Which Shahid Afridi fan are you? Do you drool over his incredible leg spin? Or sloppy return fielding? The 37 ball century snap collector? Or a lover of the famous six hitting spree? Fan of those arms wide open kinda celebration? Or a ranter of critics who hated the argumentative all-rounder?
There can’t be a one-sided assessment of one of cricket’s most explosive talents! Just not possible.
Afridi gave his team quickfire starts, critics heart-ache, rivals tense faces and ultimately, cricket- as many jewels as hate-plunged rhetorics. The man and his conduct demand both appreciation and some intense grilling.
Mere look at Afridi’s 20 year cricketing run reveals impressive statistics. 8000 ODI runs. A strike rate nearing 120 in ODIs. 450 plus international wickets. A record 351 ODI sixes. But his troubled relationships and confrontations with Waqar the coach, Misbah the Test captain who he often likened to sheep grazing off Pakistan-Afghanistan border also reveal a troubled soul.
Afridi bewilders you, amazes you. He inspires awe amidst some doubt
The Pathan who bowed out of international cricket today leaves fans with a bit of a scratchy head! How did this world-class all round talent end up with just 8000 One day runs, having played the game longer than any modern all round cricketer you’d know? Kallis, Flintoff, Pollock, Kapil Dev all have fewer games. But greater impact.
At the same time confusion only confounds the Afridi phenomenon.
How come a cricketer, who admitted being more of a bowler who could bat, end up with nearly 9000 plus international runs (both formats) and struck maximum ODI sixes? 403 lusty blows!
Should we congratulate him for fascinating highs or loath him for living far less to his potential?
World Cricket finds itself in a bit of a dilemma. The question surrounding Afridi is no longer just a Pakistani conundrum! It warrants incisive international enquiry. Was Shahid Afridi of Pakistan a glittery career ruined by politics? Or an amazing talent, more of a ‘can do anything’ who fell miserably short of his own promises?
At 37 years, it would be pure rubbish to brand Shahid Afridi unfit for international cricket. He could hop like a teenager on a first date. But perhaps one notes, his abilities to do wonders from both bat and ball were waning. Taxed increasingly, by the cesspool of politics that continues to flourish in Pakistan.
The last Afridi managed in excess of 600 in a calendar year was 2010. From 2011 onward, his batting form dipped. Even in international T20 duties. Most of those impressive 8000 plus ODI runs were gathered with exaggerated pummelling of bowlers up until 2008. But it was the leg-break specialist in the brave Pathan that lifted his game. Well into the final years. 126 of his 395 ODI wickets were snapped in last 5 years. That’s some performance for a man who was touted ‘well beyond his peak’ by Waqar and Shoaib in 2007.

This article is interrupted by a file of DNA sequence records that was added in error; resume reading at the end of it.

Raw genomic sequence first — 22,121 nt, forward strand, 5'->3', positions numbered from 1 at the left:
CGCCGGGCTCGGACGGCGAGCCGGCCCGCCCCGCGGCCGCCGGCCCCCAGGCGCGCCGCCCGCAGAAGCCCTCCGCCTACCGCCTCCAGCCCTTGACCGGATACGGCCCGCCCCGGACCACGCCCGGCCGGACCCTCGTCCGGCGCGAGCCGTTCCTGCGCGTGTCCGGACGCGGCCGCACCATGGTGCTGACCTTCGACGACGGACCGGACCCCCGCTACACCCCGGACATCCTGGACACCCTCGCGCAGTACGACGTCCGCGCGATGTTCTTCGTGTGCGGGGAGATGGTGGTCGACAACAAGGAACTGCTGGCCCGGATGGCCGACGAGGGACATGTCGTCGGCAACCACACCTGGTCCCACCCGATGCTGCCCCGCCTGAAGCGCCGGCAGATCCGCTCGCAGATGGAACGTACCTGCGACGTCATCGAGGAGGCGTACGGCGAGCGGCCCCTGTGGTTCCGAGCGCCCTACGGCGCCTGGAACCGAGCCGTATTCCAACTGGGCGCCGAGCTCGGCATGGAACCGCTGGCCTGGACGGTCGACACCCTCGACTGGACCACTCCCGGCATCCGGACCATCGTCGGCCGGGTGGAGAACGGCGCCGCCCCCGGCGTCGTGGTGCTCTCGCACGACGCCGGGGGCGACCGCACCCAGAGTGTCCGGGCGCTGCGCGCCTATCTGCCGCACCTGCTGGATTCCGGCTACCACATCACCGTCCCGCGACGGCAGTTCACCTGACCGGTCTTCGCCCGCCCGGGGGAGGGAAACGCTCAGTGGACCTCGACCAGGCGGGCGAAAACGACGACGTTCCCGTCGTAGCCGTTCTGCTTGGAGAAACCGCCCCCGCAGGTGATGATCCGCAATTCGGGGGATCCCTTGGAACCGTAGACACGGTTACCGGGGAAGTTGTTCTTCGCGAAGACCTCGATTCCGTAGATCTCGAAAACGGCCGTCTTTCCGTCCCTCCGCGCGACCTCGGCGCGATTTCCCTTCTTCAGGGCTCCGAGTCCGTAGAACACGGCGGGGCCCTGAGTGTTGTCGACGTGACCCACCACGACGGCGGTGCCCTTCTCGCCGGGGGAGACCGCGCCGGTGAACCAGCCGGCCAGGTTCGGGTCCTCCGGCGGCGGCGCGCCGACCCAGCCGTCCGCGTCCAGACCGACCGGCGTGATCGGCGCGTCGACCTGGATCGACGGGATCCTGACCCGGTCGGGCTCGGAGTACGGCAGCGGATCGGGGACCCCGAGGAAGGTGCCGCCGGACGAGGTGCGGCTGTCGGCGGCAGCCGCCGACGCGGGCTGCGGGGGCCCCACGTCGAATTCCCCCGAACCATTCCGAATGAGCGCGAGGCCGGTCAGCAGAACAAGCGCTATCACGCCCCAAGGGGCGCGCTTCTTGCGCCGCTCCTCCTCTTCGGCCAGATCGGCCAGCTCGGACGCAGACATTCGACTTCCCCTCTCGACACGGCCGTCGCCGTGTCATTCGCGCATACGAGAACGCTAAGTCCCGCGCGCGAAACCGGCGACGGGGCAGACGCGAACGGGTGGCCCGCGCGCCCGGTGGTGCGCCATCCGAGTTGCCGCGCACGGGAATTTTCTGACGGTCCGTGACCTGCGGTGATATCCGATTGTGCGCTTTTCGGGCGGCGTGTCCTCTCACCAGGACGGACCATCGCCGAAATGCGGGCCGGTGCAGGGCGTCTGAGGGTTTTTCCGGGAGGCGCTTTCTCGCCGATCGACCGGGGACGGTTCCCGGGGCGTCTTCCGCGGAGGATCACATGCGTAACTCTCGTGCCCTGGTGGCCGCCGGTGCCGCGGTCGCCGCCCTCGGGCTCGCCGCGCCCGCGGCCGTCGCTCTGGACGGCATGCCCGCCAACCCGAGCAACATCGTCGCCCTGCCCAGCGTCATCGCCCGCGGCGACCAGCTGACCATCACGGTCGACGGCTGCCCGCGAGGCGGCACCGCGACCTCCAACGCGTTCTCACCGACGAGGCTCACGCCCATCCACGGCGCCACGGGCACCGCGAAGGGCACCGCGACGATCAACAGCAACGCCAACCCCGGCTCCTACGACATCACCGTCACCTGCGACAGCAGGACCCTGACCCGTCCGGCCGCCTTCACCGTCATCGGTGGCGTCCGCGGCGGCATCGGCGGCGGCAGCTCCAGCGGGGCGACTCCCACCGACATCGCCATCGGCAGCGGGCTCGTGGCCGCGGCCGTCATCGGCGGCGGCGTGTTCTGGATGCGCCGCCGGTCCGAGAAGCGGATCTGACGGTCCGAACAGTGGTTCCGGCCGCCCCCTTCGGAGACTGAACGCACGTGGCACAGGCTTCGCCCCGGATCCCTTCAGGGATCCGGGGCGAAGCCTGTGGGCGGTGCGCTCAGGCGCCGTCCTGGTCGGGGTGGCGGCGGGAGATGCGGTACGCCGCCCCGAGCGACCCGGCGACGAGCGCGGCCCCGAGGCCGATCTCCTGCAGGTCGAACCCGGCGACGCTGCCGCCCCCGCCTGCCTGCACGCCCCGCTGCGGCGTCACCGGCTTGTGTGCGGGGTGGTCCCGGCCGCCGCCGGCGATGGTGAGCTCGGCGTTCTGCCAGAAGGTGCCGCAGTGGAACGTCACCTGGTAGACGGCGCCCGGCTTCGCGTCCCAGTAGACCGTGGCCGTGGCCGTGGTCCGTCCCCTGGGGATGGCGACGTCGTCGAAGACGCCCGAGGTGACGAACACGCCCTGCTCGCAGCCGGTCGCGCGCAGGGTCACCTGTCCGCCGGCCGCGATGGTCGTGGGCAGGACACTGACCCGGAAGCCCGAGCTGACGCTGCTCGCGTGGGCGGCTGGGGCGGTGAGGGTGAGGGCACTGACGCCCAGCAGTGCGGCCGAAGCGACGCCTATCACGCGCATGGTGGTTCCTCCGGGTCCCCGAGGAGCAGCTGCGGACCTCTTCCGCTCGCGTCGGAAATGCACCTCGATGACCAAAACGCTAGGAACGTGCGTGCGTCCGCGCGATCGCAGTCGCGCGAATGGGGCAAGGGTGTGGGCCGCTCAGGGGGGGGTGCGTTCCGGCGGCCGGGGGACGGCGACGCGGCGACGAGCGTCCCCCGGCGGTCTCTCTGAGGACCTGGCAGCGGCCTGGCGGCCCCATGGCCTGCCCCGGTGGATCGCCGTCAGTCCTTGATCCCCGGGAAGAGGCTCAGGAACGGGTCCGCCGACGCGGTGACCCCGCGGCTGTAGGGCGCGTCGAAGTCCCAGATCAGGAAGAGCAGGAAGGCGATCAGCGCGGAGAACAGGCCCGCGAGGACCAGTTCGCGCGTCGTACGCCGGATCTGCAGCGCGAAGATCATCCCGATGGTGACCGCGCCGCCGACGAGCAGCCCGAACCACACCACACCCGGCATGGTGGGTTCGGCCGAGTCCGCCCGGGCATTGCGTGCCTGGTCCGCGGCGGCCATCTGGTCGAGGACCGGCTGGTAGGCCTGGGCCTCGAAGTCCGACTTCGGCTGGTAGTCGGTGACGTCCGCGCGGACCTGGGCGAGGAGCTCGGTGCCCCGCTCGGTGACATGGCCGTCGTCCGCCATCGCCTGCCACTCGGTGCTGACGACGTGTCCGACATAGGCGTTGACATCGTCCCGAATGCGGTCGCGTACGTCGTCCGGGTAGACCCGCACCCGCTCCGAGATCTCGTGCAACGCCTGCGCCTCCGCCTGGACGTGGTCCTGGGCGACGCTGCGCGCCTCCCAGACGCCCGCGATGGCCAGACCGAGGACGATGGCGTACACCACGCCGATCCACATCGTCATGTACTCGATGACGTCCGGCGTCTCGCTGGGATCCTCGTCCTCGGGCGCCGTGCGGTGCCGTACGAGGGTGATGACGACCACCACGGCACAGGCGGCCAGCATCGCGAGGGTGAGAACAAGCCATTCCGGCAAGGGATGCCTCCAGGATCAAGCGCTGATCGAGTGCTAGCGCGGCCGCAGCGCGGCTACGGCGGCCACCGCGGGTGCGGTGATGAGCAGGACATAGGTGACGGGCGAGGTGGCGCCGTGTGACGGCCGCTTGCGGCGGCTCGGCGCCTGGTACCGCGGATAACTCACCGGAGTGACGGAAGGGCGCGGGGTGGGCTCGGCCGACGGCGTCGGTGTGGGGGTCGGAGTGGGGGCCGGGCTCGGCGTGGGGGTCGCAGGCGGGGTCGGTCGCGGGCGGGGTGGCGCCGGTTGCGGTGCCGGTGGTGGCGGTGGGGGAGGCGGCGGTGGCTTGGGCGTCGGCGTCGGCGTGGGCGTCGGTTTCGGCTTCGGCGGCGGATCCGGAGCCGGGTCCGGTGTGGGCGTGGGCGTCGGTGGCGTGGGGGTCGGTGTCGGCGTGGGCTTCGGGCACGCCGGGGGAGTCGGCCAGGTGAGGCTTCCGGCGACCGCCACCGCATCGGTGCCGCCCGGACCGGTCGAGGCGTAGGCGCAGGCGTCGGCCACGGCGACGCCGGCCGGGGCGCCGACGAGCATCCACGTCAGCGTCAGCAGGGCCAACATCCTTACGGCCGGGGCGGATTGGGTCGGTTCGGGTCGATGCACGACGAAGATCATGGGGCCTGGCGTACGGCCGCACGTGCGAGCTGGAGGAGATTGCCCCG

Like a perfect John Le Carre’ mystery, Afridi’s international career existed like a thriller
It is heart-breaking to note that Shahid Afridi was often branded a selfish-cricketer. Had that been the case, he would have wanted to have gone out on a high, perhaps, scaling statistical collections of going beyond 9000 ODI runs and 400 ODI wickets.
Truth be told, those are privileges that only a Tendulkar can afford! Not Afridi, not in that part of the world where cricket dominates courtroom discussions as much as intra-team rivalry. But, there was never any predictability about Boom-Boom Afridi!
Pakistan have given him more venom than respect his craft commands. Remember in Afridi’s ebb, still lie magnificent outings such as the 3rd and 4th fastest century records; highs that he first garnered early on his career, when he pummelled Sri Lanka in 1996. Next stop would be Kanpur, 2005. Sachin, Dravid powered India were the hapless contenders this time. A ton was reached in 45 balls.
Despite Jayasuriya, McCullum and, Sehwag, Afridi’s batting reminded cricket that Pakistan was still in business
So much of today’s game has sadly receded to big hitting and mindless heaves. The Pollards, Russell’s, Corey Anderson’s are doing just that. But cutting across a spectacular run of the Lara’s and Sachin’s, Kallis’ and Ponting’s, Afridi’s fireworks kept up interest in Pakistan, often a talking point for either scathing politics and nosediving cricketing culture.
Afridi’s 400 plus sixes were a rejoicer. So revered was his big hitting that even popular Indian films have dedicated footages to mark his talent.
But even that did less to save a cricketer who often needed guidance and help but received none. In the years post the Inzimam, Anwar, Sohail and Shoaib era as Pakistan welcomed the Misbah and Younis Khan era, Afridi was the common link between nostalgia and high hopes. But he could sadly fit no room perfectly.
Whether for his own shortcomings and troubled mind, often seeming in search of peaceful dialogue and sense of direction, Afridi, it seemed had become everyone’s favorite punching bag. Its for this muddled reality that you can’t call him a ‘great’. And yet, cannot except to not hail his fine all round achievements.